A NEW INDEPENDENCE MOVEMENT of farmers and civil society representatives has emerged from the GMO shock wave. AFSA denounces the industry strategy of weakening bio-safety and labelling laws, and ensuring legal impunity in case of environmental and health disasters. Among the demands of the environmental organisations is the safeguarding of food sovereignty and the fomentation of new investments in the development of agroecology, an approach that respects local cultures and the environment which is threatened by the expansion of large-scale industrial GM monocultures. One of the most prominent activists in the fight against GMOs is undoubtedly Mariam Mayet, director of the African Centre for Biodiversity, who states that, “There is a need to dismantle many of the persistent myths and neo-colonial policies that support GMO-based agriculture on the continent. We need to ban GMOs in Africa and prevent the displacement of local food and seed systems, which form the basis of smallholder farming systems and livelihoods. Therefore, the focus of reconstruction during the multiple crises we are facing must be the re-establishment of fair, local, socio-ecological systems, of which farmers‘ seed systems are a central component.”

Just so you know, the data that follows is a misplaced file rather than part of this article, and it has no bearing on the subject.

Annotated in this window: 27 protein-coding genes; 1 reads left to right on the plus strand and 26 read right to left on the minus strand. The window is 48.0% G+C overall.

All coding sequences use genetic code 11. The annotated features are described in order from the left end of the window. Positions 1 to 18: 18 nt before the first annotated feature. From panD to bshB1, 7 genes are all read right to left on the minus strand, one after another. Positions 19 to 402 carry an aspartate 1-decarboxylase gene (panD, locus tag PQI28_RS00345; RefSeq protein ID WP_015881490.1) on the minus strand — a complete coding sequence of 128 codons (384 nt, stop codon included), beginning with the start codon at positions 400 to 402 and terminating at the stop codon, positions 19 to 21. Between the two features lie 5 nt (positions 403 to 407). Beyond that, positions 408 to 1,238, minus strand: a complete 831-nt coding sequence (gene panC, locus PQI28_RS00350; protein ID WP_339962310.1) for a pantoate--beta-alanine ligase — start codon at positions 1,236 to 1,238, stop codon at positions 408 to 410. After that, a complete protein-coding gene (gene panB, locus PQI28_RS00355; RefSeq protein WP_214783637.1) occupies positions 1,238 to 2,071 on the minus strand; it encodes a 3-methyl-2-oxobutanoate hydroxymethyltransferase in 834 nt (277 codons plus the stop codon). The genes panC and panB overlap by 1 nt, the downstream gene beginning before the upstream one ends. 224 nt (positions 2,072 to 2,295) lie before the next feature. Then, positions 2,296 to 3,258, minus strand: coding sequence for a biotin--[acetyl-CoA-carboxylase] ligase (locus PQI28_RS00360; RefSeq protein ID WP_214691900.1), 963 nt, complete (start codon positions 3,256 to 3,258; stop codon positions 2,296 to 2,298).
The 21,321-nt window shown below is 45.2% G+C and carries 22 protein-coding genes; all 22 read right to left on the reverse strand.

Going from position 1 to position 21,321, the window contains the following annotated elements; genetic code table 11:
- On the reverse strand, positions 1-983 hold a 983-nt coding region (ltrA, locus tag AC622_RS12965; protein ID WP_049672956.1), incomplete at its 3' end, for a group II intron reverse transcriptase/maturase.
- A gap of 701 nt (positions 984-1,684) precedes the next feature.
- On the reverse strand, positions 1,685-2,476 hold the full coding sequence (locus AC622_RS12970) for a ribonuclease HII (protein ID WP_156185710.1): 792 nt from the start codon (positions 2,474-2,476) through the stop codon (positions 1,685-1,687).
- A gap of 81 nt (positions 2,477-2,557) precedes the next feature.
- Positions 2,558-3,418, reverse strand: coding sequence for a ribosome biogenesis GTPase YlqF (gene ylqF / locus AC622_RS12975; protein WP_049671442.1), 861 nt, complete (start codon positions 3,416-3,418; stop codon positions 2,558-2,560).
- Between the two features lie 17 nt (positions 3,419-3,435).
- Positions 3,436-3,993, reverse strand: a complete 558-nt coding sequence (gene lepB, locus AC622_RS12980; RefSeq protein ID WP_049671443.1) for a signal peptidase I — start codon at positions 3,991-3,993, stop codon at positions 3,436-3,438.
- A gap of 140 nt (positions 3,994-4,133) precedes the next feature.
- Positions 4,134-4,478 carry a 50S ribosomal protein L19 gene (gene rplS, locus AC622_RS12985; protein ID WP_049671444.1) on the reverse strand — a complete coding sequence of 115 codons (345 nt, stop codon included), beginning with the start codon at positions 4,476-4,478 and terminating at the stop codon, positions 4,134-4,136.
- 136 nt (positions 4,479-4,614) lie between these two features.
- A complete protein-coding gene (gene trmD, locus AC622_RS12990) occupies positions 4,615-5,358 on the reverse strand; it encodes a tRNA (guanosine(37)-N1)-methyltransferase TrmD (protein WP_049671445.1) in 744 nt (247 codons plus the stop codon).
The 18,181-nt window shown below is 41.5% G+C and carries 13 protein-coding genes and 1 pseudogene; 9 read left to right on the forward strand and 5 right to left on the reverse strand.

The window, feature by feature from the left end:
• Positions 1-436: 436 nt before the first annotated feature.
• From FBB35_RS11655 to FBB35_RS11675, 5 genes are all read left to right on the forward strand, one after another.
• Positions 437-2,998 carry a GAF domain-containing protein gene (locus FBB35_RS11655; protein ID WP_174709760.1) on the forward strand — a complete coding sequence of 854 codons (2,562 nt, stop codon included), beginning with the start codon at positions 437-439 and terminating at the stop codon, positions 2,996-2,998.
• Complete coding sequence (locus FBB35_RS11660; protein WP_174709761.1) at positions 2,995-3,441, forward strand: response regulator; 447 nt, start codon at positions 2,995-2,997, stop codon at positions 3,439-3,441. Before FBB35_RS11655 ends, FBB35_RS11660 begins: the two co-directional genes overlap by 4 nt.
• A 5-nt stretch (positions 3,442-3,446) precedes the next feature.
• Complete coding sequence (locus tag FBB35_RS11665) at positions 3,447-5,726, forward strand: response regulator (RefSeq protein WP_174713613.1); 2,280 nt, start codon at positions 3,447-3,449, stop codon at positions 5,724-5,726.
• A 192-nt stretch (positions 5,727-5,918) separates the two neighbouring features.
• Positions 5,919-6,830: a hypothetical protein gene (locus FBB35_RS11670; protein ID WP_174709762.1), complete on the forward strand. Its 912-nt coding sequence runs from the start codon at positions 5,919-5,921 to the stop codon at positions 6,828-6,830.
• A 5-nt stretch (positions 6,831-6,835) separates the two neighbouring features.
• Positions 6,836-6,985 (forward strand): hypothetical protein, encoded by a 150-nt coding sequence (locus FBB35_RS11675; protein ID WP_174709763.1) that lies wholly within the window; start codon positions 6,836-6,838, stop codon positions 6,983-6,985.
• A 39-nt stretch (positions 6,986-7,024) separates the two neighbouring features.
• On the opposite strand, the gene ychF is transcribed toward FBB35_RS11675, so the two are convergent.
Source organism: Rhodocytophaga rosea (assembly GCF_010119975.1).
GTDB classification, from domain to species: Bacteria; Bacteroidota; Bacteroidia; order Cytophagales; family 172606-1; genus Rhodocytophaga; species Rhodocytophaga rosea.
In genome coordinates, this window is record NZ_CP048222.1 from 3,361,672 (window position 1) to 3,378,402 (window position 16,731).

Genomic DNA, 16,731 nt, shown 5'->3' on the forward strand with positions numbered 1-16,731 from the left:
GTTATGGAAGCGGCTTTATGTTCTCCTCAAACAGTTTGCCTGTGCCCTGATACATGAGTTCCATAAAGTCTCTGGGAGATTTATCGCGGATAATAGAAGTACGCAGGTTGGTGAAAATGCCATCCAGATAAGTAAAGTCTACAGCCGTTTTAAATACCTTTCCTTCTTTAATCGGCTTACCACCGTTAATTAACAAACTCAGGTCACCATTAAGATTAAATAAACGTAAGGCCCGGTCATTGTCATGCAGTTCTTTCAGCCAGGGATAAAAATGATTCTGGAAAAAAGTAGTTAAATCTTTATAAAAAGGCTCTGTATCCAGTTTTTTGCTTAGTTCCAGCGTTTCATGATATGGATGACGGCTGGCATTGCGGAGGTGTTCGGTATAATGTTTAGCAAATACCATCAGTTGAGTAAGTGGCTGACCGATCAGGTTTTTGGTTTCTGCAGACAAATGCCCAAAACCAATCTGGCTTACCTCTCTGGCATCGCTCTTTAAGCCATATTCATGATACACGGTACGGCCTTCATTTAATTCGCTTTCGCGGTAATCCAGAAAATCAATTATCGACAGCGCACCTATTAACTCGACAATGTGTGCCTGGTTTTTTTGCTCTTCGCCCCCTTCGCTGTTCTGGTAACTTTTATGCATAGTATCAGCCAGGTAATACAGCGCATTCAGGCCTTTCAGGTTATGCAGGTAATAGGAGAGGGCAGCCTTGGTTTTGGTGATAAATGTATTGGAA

Manlio Masucci, Navdanya International
Thumbnail image credit: Rushka Johnson